Stakeholders in the agricultural value chain have converged in Accra to validate the proposed Ghana Agricultural Engineering Policy and Strategy (GAEPS) aimed at promoting agricultural mechanization.
The GAEP, when fully adopted, would help to enhance food security, promote consistency in environmental conservation practices and safety measures.
The stakeholders are drawn from the Ministries, academia, farmers’ groups, Food and Agriculture Organisation (FAO) and the National Planning Commission.
Dr. Owusu Afriyie Akoto, the Minister of Food and Agriculture, commended the FAO for providing technical support for the development of the GAEPS.
He said the use of rudimentary farm implements with the associated drudgery and telling effects on the health of farmers, tended to discourage the youth in Africa from venturing into agriculture.
Agricultural engineering technologies had revolutionized the sector in other continents – America, Europe and lately Asia and that should be the path to travel.
He added that, all the stakeholders now recognized the need to strategically and consciously increase mechanisation right across the agricultural value chain.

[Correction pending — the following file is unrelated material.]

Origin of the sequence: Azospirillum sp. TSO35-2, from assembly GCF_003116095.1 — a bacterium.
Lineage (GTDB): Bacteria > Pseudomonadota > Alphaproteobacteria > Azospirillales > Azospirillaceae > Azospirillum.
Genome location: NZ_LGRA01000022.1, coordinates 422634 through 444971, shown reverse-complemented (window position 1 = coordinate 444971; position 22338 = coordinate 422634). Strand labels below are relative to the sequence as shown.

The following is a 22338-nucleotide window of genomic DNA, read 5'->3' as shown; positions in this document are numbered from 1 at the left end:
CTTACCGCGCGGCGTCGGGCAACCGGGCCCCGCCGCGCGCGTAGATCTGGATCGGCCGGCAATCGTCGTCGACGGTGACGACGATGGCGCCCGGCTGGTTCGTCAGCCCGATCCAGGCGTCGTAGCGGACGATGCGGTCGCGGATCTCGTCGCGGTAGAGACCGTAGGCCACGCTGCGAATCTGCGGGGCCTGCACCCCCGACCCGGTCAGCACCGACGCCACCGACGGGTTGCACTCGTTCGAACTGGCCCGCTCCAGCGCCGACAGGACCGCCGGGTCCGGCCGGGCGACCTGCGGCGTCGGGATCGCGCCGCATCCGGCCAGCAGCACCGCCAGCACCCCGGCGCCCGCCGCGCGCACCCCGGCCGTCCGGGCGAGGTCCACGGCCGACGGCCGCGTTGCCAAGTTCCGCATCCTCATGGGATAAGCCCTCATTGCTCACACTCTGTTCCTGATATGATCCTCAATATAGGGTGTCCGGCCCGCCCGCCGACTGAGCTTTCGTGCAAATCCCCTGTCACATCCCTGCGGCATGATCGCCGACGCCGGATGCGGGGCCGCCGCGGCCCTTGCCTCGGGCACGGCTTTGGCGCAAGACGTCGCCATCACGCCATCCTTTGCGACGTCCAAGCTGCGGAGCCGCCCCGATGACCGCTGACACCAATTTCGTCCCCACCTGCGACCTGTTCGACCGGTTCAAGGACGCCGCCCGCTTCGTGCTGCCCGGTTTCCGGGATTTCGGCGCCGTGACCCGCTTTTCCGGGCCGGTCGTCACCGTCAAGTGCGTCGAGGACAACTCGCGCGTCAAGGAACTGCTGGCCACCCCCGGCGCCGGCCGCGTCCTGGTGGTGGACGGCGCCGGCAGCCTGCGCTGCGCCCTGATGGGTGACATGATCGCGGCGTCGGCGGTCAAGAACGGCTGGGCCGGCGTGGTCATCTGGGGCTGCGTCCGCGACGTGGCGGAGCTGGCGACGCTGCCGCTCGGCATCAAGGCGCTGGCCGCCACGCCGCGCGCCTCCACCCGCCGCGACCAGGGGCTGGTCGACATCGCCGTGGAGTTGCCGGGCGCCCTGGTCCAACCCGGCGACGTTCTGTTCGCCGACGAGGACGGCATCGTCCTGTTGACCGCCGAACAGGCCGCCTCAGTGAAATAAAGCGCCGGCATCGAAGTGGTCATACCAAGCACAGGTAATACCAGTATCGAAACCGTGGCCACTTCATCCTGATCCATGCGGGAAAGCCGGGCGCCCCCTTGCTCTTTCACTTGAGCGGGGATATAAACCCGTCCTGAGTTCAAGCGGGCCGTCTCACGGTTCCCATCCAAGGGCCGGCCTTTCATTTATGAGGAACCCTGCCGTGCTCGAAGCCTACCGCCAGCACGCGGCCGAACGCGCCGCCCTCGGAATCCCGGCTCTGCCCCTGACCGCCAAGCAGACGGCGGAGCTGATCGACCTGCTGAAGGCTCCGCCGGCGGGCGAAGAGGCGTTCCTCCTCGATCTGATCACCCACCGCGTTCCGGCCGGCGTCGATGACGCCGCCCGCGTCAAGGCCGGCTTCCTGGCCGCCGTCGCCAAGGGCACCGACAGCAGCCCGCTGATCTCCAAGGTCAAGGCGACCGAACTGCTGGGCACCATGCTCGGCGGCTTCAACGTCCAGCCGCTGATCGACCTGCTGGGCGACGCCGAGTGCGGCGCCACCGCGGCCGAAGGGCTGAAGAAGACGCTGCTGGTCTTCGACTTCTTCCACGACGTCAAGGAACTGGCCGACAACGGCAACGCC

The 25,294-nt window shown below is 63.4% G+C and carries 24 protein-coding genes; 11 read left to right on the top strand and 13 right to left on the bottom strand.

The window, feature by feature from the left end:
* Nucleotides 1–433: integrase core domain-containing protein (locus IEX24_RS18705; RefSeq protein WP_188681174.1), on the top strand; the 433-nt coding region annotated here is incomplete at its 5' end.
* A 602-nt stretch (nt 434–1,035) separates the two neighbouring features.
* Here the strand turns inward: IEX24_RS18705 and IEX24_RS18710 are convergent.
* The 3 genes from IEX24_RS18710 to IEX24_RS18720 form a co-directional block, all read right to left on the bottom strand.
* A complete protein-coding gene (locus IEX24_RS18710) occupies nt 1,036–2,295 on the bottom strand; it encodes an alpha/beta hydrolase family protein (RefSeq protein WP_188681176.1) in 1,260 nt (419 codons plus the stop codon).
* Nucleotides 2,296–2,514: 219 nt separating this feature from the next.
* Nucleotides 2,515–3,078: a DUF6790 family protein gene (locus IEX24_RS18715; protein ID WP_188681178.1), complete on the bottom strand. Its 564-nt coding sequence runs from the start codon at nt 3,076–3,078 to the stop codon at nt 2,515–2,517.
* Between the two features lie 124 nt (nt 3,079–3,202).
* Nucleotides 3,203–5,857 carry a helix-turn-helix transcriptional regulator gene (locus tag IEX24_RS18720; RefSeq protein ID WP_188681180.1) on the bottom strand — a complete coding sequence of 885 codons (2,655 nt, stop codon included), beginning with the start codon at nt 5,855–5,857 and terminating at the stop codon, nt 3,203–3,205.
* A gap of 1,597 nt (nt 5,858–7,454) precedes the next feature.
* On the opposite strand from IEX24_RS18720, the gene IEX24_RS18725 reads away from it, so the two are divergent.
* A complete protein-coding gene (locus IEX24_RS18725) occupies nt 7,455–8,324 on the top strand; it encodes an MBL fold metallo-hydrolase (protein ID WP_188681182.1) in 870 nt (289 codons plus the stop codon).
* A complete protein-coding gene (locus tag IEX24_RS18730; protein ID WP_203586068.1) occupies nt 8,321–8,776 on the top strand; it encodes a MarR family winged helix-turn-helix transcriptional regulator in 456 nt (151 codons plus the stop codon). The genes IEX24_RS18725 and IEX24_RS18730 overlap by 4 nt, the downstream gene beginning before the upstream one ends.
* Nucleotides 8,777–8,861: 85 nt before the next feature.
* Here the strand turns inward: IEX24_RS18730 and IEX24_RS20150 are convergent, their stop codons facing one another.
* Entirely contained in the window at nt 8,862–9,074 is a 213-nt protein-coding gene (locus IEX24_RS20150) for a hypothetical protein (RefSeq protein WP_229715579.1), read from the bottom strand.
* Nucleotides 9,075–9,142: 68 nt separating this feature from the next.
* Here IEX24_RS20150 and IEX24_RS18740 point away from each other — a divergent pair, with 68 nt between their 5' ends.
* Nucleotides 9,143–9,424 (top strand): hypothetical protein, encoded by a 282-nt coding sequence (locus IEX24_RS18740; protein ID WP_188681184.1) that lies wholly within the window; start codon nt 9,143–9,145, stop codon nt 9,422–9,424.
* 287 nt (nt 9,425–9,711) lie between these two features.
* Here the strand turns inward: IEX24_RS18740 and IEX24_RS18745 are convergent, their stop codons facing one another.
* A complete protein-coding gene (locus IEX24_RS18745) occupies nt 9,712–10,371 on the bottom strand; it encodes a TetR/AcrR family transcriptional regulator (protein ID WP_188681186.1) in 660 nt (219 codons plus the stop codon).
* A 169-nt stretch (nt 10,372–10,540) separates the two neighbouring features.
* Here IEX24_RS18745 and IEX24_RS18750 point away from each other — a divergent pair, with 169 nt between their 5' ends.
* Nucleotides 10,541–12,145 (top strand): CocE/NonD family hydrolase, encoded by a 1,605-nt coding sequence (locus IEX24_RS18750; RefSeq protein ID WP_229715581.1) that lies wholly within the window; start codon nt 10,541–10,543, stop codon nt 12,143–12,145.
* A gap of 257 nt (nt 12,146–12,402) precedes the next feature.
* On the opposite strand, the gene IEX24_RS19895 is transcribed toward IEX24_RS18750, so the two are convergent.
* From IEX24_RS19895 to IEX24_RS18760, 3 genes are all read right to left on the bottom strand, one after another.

The government was eager to modernize the country’s agriculture through mechanization.
Mr Benjamin Adjei, a Representative of FAO, said the policy and strategy if well implemented would facilitate the modernization of the agriculture sector, increase food production, enhance the supply of raw materials to industries, create more jobs, reduce poverty, and hunger.
The successful implementation of the policy would drive government’s flagship programmes – “Planting for Food and Jobs”, and “Rearing for Food and Jobs”, to achieve the expected impacts.
Mr Adjei said the FAO was committed to supporting agriculture interventions, including promotion of sustainable agriculture mechanisation towards enhancing food security, good health and livelihood.
The Organisation was of the firm conviction that agriculture mechanisation was critical to Africa’s ambition to end hunger in the continent by 2025 as stated in the Malabo Declaration of 2014.